Read full article at The Age
Via Smartmobs (use this link to article if above is invalid)
[For Africa,a godsend in cellphones]
Tuesday, August 23, 2005
Monday, August 22, 2005
Via 'All About Mobile Life'
The new system will give deaf, hearing impaired and speech impaired people the facility to report emergency situations, either as a victim or a witness, and get the relevant help from the police without having to rely on someone else to contact 999 for them.
A national 999 text messaging service for deaf, hearing impaired and speech impaired people is currently in the planning stages, but it is expected to be some years before it comes into service. Rather than wait for this, the Leeds Society for Deaf and Blind People, which provides social work services with deaf people on behalf of Leeds City Council Social Services, worked in partnership with West Yorkshire Police to set up the region’s own system. Hampshire Police was also consulted as one of the forces that already has an established SMS text service.
Read online press release
Sunday, August 21, 2005
"In many parts of the world, mobile phones aren't a convenient alternative to landlines but the only means of communication: they provide connectivity where there was none before.
In Africa, to take the obvious example, mobile phones mean real change. By any development measure, Congo is a pretty poor place. Yet it is heading towards two million mobile users: one network has 850,000 subscribers. Subscriber growth in several sub-Saharan African nations was more than 150% last year, and there are eight mobile phones for every 100 people in Africa, up from three in 2001.
The vast growth in mobile phone usage has had an interesting knock-on to other kinds of transaction that we take for granted. Look at payments. If you live in rural Africa, your payment options are pretty limited and so, therefore, is your participation in the wider economy. If you don't live within a hundred miles of a bank, don't have a cheque book and have never even seen a credit card or a PC, then how do you send money (perhaps for goods you want from a market) to someone else?"
Read full Guardian article
"... most people chose to carry their mobile phone in their pocket and not an iPod / mp3 player (or for that matter, a compact camera.
Your choice depends on whether you value solitary mobility or mobile sociality:
* With an iPod while on the move, you create solitary mobility, by 1) signalling to people you are not available to socialize because you are wearing your headphones; and by 2) shielding yourself acoustically from your environment, by building your own private sound bubble (ie., listening to music).
* With a mobile phone, you achieve mobile sociality and can connect with the world while on the move, through voice, SMS, MMS, e-mail, internet access, etc."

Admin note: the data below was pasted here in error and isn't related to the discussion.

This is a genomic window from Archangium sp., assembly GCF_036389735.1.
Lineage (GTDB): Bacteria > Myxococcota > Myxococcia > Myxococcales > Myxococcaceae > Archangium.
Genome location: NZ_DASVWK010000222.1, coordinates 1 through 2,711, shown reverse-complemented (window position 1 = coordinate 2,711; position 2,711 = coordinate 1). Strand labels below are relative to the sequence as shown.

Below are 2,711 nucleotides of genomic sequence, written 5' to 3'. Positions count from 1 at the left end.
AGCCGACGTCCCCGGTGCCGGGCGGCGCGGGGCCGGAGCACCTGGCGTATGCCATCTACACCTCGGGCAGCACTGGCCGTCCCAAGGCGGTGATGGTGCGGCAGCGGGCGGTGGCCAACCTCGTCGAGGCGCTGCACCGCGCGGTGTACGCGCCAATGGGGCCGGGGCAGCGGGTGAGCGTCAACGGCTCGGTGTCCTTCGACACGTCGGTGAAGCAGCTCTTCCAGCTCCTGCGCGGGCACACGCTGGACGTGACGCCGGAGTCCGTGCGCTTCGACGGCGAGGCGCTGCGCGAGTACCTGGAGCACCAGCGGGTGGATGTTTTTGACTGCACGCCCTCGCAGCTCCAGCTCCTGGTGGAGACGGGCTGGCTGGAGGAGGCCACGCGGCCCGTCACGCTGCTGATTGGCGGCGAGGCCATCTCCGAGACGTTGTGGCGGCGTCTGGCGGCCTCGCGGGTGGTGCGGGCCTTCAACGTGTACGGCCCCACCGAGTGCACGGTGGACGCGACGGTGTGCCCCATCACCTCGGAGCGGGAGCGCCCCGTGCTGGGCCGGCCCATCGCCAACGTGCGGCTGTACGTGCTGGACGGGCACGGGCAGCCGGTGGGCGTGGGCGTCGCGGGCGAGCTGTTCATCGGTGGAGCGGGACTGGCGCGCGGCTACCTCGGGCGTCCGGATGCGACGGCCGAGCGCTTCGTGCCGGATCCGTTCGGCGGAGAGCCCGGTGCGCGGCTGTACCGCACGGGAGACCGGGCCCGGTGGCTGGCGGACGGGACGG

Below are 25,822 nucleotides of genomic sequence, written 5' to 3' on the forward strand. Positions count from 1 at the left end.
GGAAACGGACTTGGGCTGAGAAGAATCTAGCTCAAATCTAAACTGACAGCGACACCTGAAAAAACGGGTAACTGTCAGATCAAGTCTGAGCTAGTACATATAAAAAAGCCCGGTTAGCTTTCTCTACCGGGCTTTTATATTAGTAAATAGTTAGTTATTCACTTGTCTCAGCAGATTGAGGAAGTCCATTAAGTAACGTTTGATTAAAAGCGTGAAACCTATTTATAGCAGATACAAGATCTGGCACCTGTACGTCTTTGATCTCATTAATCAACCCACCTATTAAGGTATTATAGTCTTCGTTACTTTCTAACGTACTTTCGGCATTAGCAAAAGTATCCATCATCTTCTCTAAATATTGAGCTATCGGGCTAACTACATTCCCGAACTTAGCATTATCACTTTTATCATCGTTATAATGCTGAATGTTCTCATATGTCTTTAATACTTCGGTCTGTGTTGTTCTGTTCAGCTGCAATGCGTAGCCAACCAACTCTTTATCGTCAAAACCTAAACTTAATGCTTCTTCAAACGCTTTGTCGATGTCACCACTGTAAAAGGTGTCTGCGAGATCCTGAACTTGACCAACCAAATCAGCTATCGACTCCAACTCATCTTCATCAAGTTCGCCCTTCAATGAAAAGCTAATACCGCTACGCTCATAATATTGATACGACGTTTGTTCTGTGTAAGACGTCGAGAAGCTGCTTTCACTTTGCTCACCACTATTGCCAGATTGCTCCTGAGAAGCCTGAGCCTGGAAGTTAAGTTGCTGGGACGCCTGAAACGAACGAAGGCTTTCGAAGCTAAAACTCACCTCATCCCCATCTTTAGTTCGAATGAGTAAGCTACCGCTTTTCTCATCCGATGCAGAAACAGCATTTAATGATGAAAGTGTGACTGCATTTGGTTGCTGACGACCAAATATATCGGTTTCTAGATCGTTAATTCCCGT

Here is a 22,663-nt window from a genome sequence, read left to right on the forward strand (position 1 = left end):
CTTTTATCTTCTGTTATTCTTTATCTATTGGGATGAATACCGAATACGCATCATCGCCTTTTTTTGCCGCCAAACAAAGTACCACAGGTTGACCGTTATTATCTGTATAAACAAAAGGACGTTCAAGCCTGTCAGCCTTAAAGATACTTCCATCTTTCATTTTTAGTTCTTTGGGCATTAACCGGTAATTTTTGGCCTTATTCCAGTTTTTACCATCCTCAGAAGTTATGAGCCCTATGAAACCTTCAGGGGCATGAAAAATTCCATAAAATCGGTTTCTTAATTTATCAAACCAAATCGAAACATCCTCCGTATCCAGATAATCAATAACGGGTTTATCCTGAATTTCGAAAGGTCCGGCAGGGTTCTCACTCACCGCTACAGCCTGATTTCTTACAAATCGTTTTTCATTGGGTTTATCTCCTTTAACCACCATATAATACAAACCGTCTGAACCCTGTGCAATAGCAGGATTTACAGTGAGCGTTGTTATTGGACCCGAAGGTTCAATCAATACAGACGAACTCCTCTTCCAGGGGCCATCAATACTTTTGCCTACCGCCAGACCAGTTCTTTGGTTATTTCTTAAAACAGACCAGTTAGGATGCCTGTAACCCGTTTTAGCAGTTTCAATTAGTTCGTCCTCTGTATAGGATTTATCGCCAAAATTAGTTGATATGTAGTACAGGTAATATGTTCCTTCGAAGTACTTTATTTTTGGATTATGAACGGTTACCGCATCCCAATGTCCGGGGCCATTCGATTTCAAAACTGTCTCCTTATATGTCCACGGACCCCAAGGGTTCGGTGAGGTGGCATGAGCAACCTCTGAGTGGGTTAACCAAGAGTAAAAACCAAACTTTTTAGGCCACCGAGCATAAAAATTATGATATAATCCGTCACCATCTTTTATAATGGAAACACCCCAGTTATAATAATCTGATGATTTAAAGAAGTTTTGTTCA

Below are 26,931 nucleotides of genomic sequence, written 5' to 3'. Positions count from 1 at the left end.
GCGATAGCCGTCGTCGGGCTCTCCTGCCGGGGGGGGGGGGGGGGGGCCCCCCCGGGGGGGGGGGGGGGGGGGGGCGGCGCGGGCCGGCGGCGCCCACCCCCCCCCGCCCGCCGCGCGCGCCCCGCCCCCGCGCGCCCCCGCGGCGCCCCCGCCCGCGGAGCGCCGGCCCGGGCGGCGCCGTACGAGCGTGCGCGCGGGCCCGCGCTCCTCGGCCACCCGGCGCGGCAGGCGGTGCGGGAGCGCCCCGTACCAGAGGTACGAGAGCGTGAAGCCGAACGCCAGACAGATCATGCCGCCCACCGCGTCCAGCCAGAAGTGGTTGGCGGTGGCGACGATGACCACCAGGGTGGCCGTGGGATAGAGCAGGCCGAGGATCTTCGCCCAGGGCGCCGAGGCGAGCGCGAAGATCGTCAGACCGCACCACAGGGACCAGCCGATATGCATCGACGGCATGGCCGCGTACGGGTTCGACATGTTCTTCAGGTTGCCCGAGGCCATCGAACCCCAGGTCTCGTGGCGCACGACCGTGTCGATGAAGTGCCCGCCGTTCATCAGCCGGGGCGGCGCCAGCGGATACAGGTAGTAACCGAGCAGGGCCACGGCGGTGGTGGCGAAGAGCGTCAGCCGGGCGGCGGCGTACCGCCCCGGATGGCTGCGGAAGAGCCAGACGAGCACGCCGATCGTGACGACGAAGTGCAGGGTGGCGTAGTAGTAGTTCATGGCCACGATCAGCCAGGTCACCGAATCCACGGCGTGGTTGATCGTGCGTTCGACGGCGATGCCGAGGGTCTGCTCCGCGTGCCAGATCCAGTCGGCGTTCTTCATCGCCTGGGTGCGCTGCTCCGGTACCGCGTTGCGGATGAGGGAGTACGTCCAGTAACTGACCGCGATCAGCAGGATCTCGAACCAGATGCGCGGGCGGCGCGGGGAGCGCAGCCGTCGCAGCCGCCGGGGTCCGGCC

:: read the full post
Saturday, August 20, 2005
"The country's problem with cyber security is very serious, and is going to get worse in the next five years before it gets any better," IEEE-USA Research & Development Policy Committee Chair Cliff Lau told Today's Engineer. "I would say the situation not only is alarming, but is almost out of control."
Author Barton Reppert, who interviewed two members of the President's Information Technology Advisory Committee (PITAC), notes that 100,000 known viruses and worms exist, and that some major end-users are throwing out infected systems rather than trying to fix them. Nevertheless, according to PITAC, there is little federal budgetary support for fundamental research to address the security vulnerabilities of the civilian IT infrastructure, including defense systems.
To read "United States Facing Cyber Security Crisis, Experts Tell Capitol Hill Briefing, As IEEE-USA Prepares New Position Statement," go to www.todaysengineer.org. To subscribe to Today's Engineer, IEEE members can go to . Non-members can visit http://www.todaysengineer.org/emailupdates/index.html
According to Technology Research News (TRN), researchers from Oxford University, U.K., have designed a model which maps traffic congestion. This model combines roads going through the center of a city and other ones avoiding it (full article)
And they found that, from a cost point of view, it would be sometimes better to close roads going through cities than adding more. They also think that these conclusions can be applied to almost all kinds of networks, biological ones or created by humans. This overview contains more details, references and illustrations about this network model.
Friday, August 19, 2005
[Mobile for the last minute]
Wednesday, August 17, 2005
Donner, J. (2005).
"Indeed, even the experience of a single individual, such as migrant worker in China, the middle-class protester in the Philippines,or the urban microentrepreneur in Dhaka can provide insight into how the mobile’s use reflects and structures
each of these large-scale social processes.In this vein, much work remains.As mobile adoption continues to race ahead – as the next billion users join the mobile community,their choices about how and when to use the technology use will contribute to (or stall) economic development, will represent (or reframe) the meaning of modernity, and will help structure (or resist) globalization itself."
[James Surowiecki on the Unwisdom of Crowds]
Tuesday, August 16, 2005
Please contact me ASAP at firstname.lastname@example.org if you would like to respond to this RFP. To receive our newsletter that lists all active projects, register online at www.ninesigma.com/registration_form .
Sunday, August 14, 2005
Saturday, August 13, 2005
Conference: Wireless Communication Policies and Prospects: A Global Perspective, Los Angeles, University of Southern California.
Castells, M., Fernandez-Ardevol, M., Qiu, J. L., & Sey, A. (2004)
[Dynamic Digital Korea] (PDF)
The link will be valid only for one week,due to the storage limit on it's site.
Friday, August 12, 2005
By Kenji Kohiyama